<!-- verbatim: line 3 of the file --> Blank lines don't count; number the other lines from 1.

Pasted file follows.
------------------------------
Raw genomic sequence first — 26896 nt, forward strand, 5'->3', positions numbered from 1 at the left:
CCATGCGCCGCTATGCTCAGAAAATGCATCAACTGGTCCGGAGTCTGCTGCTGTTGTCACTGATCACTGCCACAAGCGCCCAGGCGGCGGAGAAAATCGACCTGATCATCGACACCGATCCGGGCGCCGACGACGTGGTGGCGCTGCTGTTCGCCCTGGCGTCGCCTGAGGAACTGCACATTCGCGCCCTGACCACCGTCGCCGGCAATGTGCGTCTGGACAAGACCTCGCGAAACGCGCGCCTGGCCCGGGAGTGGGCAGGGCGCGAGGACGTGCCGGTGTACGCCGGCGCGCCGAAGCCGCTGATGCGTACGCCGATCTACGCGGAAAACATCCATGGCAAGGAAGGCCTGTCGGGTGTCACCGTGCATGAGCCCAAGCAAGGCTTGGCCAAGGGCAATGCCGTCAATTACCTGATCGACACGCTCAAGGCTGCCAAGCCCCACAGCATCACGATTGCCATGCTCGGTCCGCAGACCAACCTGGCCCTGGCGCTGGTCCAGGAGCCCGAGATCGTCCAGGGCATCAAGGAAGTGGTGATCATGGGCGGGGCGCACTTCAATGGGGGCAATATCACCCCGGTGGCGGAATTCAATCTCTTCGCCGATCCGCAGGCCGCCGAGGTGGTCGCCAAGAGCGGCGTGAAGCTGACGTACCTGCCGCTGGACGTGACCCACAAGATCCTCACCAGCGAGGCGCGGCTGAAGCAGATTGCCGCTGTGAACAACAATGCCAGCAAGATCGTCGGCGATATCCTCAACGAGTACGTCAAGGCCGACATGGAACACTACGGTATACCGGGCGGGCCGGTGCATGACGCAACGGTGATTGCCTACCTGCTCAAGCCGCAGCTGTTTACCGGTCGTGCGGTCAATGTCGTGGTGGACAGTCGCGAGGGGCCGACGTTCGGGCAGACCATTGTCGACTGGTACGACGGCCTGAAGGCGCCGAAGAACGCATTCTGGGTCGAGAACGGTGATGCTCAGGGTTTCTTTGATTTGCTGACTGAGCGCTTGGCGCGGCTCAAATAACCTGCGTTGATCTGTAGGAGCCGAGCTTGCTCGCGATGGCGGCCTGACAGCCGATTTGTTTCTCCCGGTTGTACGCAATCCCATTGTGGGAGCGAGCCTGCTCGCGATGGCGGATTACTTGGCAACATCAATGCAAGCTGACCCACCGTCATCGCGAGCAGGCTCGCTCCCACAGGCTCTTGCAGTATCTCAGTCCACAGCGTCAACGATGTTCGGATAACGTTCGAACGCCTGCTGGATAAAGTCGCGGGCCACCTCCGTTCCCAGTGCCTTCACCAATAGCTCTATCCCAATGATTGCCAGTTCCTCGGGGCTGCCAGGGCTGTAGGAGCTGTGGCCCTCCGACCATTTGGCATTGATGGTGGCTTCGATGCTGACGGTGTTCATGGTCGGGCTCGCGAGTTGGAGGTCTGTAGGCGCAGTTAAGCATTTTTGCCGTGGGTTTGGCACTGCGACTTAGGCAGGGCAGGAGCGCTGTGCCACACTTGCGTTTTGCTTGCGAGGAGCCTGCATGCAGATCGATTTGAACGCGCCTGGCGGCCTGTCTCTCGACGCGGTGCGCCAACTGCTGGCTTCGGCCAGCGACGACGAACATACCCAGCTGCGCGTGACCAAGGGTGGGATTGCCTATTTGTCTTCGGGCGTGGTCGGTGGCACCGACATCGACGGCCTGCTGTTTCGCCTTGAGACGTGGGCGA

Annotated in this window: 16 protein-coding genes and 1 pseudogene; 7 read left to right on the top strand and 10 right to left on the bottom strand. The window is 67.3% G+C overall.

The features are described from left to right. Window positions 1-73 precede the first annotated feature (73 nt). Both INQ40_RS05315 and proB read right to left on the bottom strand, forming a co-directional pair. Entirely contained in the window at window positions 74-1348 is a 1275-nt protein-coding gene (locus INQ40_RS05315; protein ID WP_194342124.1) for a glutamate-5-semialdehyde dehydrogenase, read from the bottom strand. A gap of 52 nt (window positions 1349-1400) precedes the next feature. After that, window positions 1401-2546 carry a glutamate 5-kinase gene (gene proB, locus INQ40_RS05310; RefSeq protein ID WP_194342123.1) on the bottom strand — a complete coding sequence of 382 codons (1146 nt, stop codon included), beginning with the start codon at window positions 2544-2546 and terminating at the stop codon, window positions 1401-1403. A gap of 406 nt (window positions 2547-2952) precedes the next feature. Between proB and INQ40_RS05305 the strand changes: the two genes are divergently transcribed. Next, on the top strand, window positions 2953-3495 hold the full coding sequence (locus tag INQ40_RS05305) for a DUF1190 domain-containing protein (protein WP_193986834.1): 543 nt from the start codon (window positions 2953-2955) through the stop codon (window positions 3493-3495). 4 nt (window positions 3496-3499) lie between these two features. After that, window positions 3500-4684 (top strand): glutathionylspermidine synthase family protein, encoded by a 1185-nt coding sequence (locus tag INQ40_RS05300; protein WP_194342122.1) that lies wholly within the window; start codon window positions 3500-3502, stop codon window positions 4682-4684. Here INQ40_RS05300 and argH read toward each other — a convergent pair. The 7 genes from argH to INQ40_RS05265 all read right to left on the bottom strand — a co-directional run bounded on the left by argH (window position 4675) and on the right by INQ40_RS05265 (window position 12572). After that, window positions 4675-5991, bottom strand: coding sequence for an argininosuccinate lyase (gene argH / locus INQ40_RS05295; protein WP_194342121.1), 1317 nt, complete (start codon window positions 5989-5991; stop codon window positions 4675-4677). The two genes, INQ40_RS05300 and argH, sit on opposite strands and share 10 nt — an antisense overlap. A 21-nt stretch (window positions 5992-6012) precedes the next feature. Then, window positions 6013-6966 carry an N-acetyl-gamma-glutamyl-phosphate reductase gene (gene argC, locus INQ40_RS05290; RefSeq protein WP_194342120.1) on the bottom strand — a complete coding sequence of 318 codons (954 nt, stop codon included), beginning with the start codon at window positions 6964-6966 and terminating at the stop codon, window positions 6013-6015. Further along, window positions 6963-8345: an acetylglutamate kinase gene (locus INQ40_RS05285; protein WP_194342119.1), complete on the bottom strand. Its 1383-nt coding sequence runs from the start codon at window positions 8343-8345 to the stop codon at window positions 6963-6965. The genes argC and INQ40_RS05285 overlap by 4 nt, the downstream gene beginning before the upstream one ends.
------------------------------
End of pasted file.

Annotated in this window: 16 protein-coding genes and 1 pseudogene; 7 read left to right on the top strand and 10 right to left on the bottom strand. The window is 67.3% G+C overall.